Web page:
Dora the Explorer and Motivational Systems

Dora has a rich and controversial history in psychoanalysis. As one of Freud’s first patients, she was accused of having suffering related to unconscious relational fantasies as opposed to real abuse. Psychoanalysis has come a long way since then and although Freud is identified as the father of psychology, and made a number of important contributions some of which still hold true today, his work with Dora set the field back. His countertransference included his own exploration of Dora in hot pursuit of conformation of his own theories.  She left treatment, tired of Freud’s focus on her “hysterical cough” and feeling misunderstood.

Contemporary psychoanalysis has moved away from some of the traditional theory of Freud towards the unique relationship needs of the individual. The internal Id has been replaced by some of the purposeful pursuits for validation and self-cohesion related to attachment.  Modern analytic child developmental theory is supported by empirical data and clinical vignettes. The example below examines the contemporary Dora as well as the motivation of exploration.

A little girl protested spending the day at the zoo, an idea suggested by her parents. In her state of objection frustration, she seemed to find a sense of efficacy and control through her efforts. When the topic of Dora the Explorer was haphazardly mentioned by one of the parents, the little girl started to shift from objection to curiosity and was open to the possibility of seeing the different animals as if she were her favorite television character. Like Dora, she (and her side-kick Boots) would explore her world with passion.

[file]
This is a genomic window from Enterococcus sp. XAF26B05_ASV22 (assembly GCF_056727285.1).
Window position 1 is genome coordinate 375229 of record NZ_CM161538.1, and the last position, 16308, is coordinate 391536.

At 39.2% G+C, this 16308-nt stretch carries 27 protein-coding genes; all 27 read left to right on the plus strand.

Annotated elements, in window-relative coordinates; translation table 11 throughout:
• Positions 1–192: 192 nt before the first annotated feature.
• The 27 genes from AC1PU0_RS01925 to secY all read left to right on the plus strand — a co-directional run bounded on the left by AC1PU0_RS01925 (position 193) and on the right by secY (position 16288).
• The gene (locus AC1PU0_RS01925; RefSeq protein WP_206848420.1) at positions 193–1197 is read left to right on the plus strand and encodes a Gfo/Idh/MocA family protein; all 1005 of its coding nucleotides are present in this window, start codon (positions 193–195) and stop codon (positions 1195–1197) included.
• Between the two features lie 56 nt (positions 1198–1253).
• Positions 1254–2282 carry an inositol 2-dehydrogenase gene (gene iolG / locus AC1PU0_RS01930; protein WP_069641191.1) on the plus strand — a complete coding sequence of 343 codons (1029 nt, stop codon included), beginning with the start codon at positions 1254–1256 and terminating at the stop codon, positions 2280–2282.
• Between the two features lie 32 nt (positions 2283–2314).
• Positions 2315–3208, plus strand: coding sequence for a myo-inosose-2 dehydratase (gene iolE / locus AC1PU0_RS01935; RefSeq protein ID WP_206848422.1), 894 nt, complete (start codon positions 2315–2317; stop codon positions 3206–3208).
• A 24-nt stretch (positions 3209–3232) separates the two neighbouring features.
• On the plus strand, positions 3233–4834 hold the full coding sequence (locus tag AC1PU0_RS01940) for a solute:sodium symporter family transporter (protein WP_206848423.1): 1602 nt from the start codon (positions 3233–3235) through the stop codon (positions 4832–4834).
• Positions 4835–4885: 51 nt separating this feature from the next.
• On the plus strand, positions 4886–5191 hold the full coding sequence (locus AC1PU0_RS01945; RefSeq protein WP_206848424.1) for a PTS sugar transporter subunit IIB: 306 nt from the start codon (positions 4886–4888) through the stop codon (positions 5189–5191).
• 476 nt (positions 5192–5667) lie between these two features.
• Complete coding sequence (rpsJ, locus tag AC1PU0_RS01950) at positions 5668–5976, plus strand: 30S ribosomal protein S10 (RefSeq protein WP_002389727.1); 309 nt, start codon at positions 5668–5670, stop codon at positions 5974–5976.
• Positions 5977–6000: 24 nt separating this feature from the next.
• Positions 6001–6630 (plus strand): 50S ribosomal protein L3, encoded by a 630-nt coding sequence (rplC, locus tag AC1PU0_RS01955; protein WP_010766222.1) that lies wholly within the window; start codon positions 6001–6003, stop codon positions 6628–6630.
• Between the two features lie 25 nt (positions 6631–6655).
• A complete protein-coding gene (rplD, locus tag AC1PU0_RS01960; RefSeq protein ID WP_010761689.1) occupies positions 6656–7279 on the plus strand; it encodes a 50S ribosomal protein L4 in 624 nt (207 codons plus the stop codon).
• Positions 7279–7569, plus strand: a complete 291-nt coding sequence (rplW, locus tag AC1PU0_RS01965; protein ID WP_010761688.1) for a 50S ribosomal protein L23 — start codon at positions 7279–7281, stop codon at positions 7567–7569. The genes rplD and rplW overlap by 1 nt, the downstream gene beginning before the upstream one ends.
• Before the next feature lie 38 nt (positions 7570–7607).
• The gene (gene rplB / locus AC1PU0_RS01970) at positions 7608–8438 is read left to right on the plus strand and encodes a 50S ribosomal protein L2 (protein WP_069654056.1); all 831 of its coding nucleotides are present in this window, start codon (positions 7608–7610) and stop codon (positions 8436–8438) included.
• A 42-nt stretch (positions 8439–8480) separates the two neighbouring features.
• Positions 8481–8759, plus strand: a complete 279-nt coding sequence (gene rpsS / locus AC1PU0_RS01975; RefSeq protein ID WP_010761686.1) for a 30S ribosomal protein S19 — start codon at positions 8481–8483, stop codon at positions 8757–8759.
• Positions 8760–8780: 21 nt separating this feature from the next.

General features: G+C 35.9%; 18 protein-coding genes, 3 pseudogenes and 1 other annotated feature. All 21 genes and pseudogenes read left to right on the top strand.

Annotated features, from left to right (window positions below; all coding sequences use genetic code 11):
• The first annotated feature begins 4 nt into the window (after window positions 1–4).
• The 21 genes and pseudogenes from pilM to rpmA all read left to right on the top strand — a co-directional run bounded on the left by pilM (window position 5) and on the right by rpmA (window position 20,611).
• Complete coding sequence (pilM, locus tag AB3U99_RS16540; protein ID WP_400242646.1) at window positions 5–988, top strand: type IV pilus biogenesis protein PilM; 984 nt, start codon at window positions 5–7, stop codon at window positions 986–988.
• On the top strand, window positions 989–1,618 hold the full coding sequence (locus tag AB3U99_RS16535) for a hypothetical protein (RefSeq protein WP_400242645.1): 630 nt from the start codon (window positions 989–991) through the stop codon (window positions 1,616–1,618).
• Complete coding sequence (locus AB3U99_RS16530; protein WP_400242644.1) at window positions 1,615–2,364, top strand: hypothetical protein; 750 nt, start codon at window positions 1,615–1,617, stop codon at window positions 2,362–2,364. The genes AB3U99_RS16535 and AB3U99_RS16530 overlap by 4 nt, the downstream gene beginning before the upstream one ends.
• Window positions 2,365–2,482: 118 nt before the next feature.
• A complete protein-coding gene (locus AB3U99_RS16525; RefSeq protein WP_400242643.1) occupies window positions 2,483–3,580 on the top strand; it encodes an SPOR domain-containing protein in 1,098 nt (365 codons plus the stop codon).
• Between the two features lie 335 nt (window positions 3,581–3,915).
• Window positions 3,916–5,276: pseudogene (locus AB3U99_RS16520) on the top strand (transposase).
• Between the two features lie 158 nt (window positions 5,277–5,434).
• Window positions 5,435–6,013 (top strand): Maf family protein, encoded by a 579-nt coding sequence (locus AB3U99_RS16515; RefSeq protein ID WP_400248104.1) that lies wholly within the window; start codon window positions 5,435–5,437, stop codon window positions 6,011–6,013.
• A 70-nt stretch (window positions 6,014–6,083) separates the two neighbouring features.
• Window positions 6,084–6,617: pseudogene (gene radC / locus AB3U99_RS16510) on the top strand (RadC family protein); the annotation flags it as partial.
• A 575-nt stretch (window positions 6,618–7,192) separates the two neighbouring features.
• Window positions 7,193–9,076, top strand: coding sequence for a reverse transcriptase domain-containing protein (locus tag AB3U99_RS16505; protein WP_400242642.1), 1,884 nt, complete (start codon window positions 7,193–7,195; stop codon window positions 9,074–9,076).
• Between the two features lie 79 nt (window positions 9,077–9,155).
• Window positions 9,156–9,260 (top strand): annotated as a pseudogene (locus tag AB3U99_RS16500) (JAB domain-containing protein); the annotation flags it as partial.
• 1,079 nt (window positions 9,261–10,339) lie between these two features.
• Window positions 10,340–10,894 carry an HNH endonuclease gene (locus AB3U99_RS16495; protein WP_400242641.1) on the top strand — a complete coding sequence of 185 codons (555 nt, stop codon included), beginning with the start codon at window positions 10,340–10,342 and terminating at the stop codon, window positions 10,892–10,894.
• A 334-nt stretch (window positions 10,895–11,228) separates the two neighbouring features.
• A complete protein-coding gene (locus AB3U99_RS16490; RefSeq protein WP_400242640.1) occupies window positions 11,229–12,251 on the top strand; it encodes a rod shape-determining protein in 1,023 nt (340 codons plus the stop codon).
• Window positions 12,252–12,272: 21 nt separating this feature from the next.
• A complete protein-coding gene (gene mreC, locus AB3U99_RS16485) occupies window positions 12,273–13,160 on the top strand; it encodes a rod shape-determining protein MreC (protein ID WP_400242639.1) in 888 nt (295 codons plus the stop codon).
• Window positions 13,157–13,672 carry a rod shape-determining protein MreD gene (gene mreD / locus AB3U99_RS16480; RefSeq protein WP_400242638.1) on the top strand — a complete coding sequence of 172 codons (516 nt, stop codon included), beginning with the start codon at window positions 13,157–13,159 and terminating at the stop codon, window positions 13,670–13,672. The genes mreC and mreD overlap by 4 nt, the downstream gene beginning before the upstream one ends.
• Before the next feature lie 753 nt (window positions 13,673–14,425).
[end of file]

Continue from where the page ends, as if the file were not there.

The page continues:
The shift from adversarial to exploration  is an example of the power of natural motivational systems.  Joseph Lictenberg’s and his colleagues postulated categories of what they called motivational systems based on empirical data from their infant research.

The Motivational Systems theory revealed five primary motivations for the self (Lichtenberg, Lachmann, & Fossage, 1992). The paradigm allows for an understanding of the reciprocal relationship between motivation and the self. Each system is an entity with probable neurological correlates.

  • The need for physiological regulation (physical health).
  • The need for attachment and later affiliation.
  • The need for exploration and assertion.
  • The need to react aversively through antagonism or withdrawal.
  • The need for sensual enjoyment

The motivational systems offer a way of moving between theoretical models and clinical phenomena. These systems often playout throughout the lifespan and can be understood through the narriative of each individual. The authors purpose that the five Motivational Systems function to develop, maintain, and restore the cohesiveness of the self and self-organization.

Perhaps Dora would have been proud.

Chad Alcorn, Psy.D.

Co-Founder